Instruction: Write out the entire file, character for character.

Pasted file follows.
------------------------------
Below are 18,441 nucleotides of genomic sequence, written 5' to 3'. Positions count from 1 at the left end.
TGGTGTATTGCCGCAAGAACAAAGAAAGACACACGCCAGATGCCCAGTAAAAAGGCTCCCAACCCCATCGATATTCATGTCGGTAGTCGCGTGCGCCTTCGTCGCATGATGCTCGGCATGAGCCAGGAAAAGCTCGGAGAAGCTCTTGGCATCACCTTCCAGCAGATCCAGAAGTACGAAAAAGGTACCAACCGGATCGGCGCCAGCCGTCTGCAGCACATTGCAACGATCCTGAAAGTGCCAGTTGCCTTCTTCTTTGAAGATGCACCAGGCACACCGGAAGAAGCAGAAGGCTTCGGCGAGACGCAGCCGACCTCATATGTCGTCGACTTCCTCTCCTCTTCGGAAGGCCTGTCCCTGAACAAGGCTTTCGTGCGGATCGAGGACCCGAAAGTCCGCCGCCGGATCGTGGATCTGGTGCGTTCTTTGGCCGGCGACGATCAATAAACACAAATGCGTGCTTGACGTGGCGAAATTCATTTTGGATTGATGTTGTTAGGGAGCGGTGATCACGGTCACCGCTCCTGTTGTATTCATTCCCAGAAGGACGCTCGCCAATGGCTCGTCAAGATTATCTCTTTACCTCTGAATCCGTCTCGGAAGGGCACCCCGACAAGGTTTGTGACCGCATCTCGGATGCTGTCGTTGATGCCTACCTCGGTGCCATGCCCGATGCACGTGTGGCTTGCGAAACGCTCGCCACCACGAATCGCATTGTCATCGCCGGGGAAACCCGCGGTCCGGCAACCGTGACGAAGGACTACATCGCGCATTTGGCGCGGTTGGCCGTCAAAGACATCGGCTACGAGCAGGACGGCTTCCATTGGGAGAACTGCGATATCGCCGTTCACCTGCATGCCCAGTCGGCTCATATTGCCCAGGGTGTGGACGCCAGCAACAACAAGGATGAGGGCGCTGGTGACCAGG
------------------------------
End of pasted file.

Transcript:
Below are 18,441 nucleotides of genomic sequence, written 5' to 3'. Positions count from 1 at the left end.
TGGTGTATTGCCGCAAGAACAAAGAAAGACACACGCCAGATGCCCAGTAAAAAGGCTCCCAACCCCATCGATATTCATGTCGGTAGTCGCGTGCGCCTTCGTCGCATGATGCTCGGCATGAGCCAGGAAAAGCTCGGAGAAGCTCTTGGCATCACCTTCCAGCAGATCCAGAAGTACGAAAAAGGTACCAACCGGATCGGCGCCAGCCGTCTGCAGCACATTGCAACGATCCTGAAAGTGCCAGTTGCCTTCTTCTTTGAAGATGCACCAGGCACACCGGAAGAAGCAGAAGGCTTCGGCGAGACGCAGCCGACCTCATATGTCGTCGACTTCCTCTCCTCTTCGGAAGGCCTGTCCCTGAACAAGGCTTTCGTGCGGATCGAGGACCCGAAAGTCCGCCGCCGGATCGTGGATCTGGTGCGTTCTTTGGCCGGCGACGATCAATAAACACAAATGCGTGCTTGACGTGGCGAAATTCATTTTGGATTGATGTTGTTAGGGAGCGGTGATCACGGTCACCGCTCCTGTTGTATTCATTCCCAGAAGGACGCTCGCCAATGGCTCGTCAAGATTATCTCTTTACCTCTGAATCCGTCTCGGAAGGGCACCCCGACAAGGTTTGTGACCGCATCTCGGATGCTGTCGTTGATGCCTACCTCGGTGCCATGCCCGATGCACGTGTGGCTTGCGAAACGCTCGCCACCACGAATCGCATTGTCATCGCCGGGGAAACCCGCGGTCCGGCAACCGTGACGAAGGACTACATCGCGCATTTGGCGCGGTTGGCCGTCAAAGACATCGGCTACGAGCAGGACGGCTTCCATTGGGAGAACTGCGATATCGCCGTTCACCTGCATGCCCAGTCGGCTCATATTGCCCAGGGTGTGGACGCCAGCAACAACAAGGATGAGGGCGCTGGTGACCAGG